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power, and an equal fertility of imagination, it displayed a wider conception and a more vigorous dramatic action. Between 1805 and 1808 the poet had been engaged in editing the works of Dryden, which, in 17 volumes, appeared almost simul. taneous with “Marmion," and gave evidence of the industry with which he was devoting himself to his literary occupations. Immediately on the completion of this he commenced a similar edition of the works of Swift, with which he was occupied during the succeeding four years—in the interim editing a number of smaller works for various publishers. This capacity for work, which at a later period was the world's wonder, Scott had now begun to indulge himself in. Notwithstanding the demands which his various occupations made upon his time, he never failed to find leisure sufficient to welcome the visitors whom his fame drew to Ashestiel from all quarters, and to join in all the sports and amusements peculiar to a country life. He had a young family growing up around him, to whom he was a most affectionate parent, entering with sympathy into all his children's schemes. A visitor at Ashestiel at this period writes :“ His conversation was more equal and animated than any man's that I ever knew. It was most characterised by the extreme felicity and force of his illustrations drawn from the whole encyclopædia of life and nature, in a style sometimes too exuberant for written narrative, but which to him was natural and spontaneous. A hundred stories, always apposite, and often in. teresting the mind by strong pathos, or eminently ludicrous, were daily told. These, and his recitations of poetry, which can never be forgotten by those who knew him, made up the charm that his boundless memory enabled him to exert to the wonder of the gaping lovers of wonders. But equally impressible and wonderful was the lan. guage of his warm heart.” In 1810, Scott's third great poem, “The Lady of the Lake,” was published, and received by an admiring public with an amount of sensation never hitherto accorded to any literary production. Its effect was instantly manifested by the rush of tourists to the districts mentioned in the poem, to an extent that dismayed the proprietors of the houses of entertainment in the various localities, whose primitive accommodation was utterly insufficient for the overflowing torrent.
So much was the romantic country of the Trossachs unknown, even in Scotland at that time, that a large proportion of the visitors were the author's own countrymen, who were then, for the first time, made aware of the beauties of natural scenery closely adjoining them. In the following year appeared the “Vision of Don Roderick,” the subject of which was inspired by the proceedings of the British armies in the Spanish Peninsula, who were then gallantly driving out and defeating the French invaders. Though the merits of this poem are inferior to those of its predecessors, it contains many fine passages, and may be accepted as a tribute to the brave men who were performing heroic achievements in the sacred cause of liberty and freedom. In the same year the poet began to gratify his passion for acquiring the position of a country gentleman by purchasing a small property on the banks of the Tweed for a sum of £4000, rejoicing in the euphonious name of Clarty Hole, which he made the nucleus of what afterwards became a considerable estate, to which he assigned the name of Abbotsford. The term for which he had rented Ashestiel had recently expired, and as the property contained a small house, the poet removed thither, and forthwith commenced operations for building a suitable dwelling around it; which, developing as it grew, eventually became the mansion as it now stands. From time to time, whilst the house was being erected, Scott purchased other adjoining properties until he had attained an estate of about 2000 acres at a cost of £70,000, to which must be added the cost of the erections, £20,000. The building of the mansion, of which the poet may be said to have been his own architect, occupied a space of more than twelve years, and when completed, formed a unique embodiment in stone of a poet's dreams. The summer of 1812 “was one of the busiest summers of his busy life.” Superintending the building of his house, planting trees in the grounds, (of which he said every one was planted by his own hand,) punctually attending to his duties as a Clerk of Session at Edinburgh, together with his sheriff's engagements, he found time to complete the poem of “Rokeby," which he had had for some time in hand, and which was published early in the following year (1813); the “Bridal of Triermain" appearing shortly afterwards. This latter poem did not bear the author's name, and was at first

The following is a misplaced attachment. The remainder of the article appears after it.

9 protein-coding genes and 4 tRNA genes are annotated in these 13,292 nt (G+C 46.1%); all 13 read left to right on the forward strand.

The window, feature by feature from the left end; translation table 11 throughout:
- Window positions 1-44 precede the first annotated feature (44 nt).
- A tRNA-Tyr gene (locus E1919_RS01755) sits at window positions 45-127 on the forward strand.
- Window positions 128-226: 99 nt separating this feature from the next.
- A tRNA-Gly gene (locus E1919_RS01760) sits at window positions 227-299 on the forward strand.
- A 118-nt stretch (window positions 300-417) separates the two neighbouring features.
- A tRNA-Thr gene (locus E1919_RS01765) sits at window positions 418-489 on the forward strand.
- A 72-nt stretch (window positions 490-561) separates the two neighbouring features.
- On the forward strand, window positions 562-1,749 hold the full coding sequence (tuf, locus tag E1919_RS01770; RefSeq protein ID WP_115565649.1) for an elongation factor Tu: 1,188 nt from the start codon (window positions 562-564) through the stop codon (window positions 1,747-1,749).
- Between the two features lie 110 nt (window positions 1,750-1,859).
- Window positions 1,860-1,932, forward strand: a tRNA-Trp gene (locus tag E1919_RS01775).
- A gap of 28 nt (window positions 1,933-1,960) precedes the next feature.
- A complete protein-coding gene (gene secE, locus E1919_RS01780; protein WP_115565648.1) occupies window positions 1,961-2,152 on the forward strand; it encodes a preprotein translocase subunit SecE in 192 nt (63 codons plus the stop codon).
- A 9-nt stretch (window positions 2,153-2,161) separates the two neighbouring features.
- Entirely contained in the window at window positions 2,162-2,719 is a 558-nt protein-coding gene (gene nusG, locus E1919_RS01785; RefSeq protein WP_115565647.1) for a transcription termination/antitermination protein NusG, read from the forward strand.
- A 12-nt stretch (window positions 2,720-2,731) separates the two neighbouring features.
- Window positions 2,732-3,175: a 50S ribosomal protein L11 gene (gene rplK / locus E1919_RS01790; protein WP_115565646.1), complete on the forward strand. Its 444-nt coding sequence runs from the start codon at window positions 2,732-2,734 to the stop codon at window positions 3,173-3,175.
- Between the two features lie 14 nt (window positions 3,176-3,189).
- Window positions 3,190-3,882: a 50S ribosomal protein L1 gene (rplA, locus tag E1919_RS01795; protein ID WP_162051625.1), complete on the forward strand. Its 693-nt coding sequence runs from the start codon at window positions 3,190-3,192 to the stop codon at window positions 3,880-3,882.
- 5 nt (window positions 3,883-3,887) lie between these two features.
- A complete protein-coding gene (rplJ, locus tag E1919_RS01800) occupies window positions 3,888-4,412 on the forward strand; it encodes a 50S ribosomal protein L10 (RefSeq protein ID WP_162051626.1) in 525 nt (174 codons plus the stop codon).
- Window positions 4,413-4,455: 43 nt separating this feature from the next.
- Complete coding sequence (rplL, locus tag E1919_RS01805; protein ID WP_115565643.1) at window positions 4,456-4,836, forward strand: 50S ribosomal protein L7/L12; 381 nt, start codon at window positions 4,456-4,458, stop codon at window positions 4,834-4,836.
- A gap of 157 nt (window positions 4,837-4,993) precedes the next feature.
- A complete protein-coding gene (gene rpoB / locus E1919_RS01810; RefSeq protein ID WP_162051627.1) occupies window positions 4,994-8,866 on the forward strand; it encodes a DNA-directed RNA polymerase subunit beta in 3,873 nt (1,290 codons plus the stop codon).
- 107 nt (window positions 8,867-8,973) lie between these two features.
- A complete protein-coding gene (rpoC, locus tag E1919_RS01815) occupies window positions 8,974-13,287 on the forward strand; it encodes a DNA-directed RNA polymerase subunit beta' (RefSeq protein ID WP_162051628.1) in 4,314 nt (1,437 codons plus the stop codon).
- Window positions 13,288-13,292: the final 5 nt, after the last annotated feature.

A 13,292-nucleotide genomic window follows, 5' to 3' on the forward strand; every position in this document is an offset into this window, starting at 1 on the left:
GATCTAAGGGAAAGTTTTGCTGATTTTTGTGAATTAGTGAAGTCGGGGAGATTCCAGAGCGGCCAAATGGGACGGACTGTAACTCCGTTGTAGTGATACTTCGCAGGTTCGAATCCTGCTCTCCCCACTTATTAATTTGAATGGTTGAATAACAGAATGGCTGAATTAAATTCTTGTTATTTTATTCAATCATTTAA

believed to be the production of his friend, Mr. Erskine, although in the later editions it received the poet's acknowledgment. In the subsequent year appeared the “Lord of the Isles”: and with it the poetical career of Walter Scott may be said to have terminated. The three last poems, great as are their individual merits, lacked to some extent the romantic interest which characterised their predecessors; and, as poetical readers are ever a fickle public, the author could not but feel that his popularity was on the wane. The bright but erratic star of Lord Byron, which had at this time begun to appear above the horizon, was becoming the new favourite, and the poet, conscious of his own strength, decided to retire from the field with honour; and he was the more encouraged to do so by the unequivocal success which had attended the publication of “Waverley," which appeared in the same year with the “Lord of the Isles." This was the first of that wonderful series of imaginative works which has re-created the life and manners of the past, pourtrayed with a vividness which has eclipsed the laboured efforts of the most conscientious annalist. The wide field opened out before him by the reception of this